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Wondering how to fix this problem in Windows ?

When i try and use the command "git push origin master" I get

git-receive-pack: command not found

Any idea how I can fix this in windows ?

The path to GIT is in c:/program files/Git/Bin/ but unsure how to set this ?

Thx

Edit: doing

git--exec-path
c:\Program Files\Git/libexec/git-core

Now how to setup this somewhere?

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the solution was from a DOS windows. –  VonC Sep 27 '09 at 15:18
    
Just added the command for a bash Git shell. –  VonC Sep 27 '09 at 15:22
    
hey yeah i tried it from a DOS window ? still getting the git-receive-pack error ? thanks alot for your help –  Wajiah Sep 27 '09 at 15:23
    
thanks for that - i am using msysgit so cygwin isn't installed ? –  Wajiah Sep 27 '09 at 15:25
    
I fixed my answer: I do not mention "cygdrive" anymore ;) –  VonC Sep 27 '09 at 15:30

3 Answers 3

From Git FAQ:

Basically the problem is that 'git-receive-pack' is not in the default $PATH on the remote end.

You can see the problem using a DOS window:

set PATH

(display the path)

type

set PATH=%PATH%;"c:/program files/Git/Bin"
git push origin master

If that solves the problem, you will be better off adding that path in your user environment variables (see this superuser question for instance)


Or a bash Git shell:

$ export PATH=$PATH:"/c/Program Files/Git/bin"
$ git push origin master

Check also your .bashrc in your $HOME path ('echo $HOME' within a bash session; add the export line in it, or simply '~/.bashrc')


Note: a classic msysgit installation should have taken care of those path.

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hey thx for the comment - i type that into the Git BASH and it comes up with sh.exe": c:/program files/Git/Bin: is a directory" then I still get the when I try git push ? –  Wajiah Sep 27 '09 at 15:17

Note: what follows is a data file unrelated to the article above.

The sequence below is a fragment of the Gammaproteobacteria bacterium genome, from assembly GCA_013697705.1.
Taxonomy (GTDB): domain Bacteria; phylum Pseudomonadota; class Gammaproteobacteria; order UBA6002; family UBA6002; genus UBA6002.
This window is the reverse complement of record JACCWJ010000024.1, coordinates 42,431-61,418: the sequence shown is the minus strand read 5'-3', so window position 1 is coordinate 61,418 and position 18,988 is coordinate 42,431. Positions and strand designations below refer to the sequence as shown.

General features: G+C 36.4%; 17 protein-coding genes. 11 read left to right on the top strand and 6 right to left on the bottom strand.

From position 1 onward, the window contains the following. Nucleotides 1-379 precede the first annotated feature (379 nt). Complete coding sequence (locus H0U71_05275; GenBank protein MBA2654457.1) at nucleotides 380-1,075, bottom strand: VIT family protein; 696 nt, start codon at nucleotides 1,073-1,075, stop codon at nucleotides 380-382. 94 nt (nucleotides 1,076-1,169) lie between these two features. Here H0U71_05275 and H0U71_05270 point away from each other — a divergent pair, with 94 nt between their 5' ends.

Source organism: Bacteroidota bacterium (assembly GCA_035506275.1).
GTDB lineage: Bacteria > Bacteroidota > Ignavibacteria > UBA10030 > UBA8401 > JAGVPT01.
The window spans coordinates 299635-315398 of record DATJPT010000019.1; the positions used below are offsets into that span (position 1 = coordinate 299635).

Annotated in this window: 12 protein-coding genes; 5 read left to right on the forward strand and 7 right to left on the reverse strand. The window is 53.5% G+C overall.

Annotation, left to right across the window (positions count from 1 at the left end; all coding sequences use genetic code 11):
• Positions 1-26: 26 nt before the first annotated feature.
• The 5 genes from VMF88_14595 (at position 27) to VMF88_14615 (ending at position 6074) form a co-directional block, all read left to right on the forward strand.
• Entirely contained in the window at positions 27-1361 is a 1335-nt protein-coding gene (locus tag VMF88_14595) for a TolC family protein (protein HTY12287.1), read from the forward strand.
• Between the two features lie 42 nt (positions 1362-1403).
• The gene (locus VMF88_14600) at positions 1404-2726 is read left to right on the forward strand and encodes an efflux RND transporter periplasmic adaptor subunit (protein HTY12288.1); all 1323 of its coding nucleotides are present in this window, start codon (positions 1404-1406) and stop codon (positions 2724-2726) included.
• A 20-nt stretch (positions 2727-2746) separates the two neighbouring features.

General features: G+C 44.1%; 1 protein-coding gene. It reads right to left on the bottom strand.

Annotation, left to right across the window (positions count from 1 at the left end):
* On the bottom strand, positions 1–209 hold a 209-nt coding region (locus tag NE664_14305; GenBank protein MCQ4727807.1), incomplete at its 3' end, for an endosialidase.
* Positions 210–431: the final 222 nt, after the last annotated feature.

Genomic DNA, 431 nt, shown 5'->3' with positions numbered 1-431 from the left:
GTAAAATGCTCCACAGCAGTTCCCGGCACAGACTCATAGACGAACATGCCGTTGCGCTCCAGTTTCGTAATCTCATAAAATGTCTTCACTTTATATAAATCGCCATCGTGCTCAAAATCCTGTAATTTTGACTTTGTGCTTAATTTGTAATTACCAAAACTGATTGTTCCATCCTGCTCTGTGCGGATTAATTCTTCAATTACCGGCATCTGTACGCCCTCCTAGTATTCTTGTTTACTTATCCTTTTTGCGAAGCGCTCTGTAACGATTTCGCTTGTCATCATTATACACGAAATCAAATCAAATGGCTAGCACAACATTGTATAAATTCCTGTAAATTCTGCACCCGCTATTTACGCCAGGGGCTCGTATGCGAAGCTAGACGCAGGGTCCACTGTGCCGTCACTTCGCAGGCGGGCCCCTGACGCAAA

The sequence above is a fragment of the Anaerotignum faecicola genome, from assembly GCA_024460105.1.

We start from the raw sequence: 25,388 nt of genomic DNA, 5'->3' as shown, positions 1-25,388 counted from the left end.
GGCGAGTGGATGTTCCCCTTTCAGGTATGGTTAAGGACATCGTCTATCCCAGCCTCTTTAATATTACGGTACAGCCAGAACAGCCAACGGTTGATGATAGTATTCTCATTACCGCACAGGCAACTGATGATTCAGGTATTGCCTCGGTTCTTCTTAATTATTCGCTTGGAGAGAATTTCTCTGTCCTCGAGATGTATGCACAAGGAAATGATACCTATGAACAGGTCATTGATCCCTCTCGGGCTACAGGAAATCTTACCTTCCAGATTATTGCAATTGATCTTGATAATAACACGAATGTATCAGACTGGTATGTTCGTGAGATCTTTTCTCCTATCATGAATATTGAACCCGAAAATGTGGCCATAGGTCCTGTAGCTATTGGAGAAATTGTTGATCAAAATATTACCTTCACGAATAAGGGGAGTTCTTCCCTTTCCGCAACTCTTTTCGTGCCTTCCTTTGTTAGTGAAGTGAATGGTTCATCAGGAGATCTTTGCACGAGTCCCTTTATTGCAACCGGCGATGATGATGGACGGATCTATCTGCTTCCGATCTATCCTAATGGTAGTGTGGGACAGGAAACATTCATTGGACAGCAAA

:) thanks a lot i am entering the bash GIT path - and when i try ssh localhost echo \$path - nothing appears after I do it ? i am stumped? –  Wajiah Sep 27 '09 at 15:29

I had a similar problem when trying to execute a git pull from another Win-7 machine. Here's what I did:

  • In order to interact with remote repositories via Git, the Git directories need to be added to the REMOTE machine's Windows PATH environmental variable (this should be done for any Windows machine running Git and needing to clone, push, or pull)
  • Git directories to add (so far):

    ..\git\bin, ..\git\libexec\git-core, ..\git\cmd

  • To modify the Windows-7 path, use the following:

    Click Start, then right-click on "Computer" and select "Properties", On the left panel, select "Advanced system settings", In the System Properties dialog, click on the "Environmental Variables…" button, Select "Path" from the "System variables list", and click the "Edit" button

Add the needed paths to the end of the existing Path string using a semi-colon as the delimiter. Note: the path needs to be specified from the disk root (e.g. C:).

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I had this problem when I mistakenly tried to git clone a repo that was actually a Mercurial repo. Someone else created the project and I'd never used Mercurial before.

Felt like an idiot, but I couldn't find any answers on SO that fixed it. Whoops!

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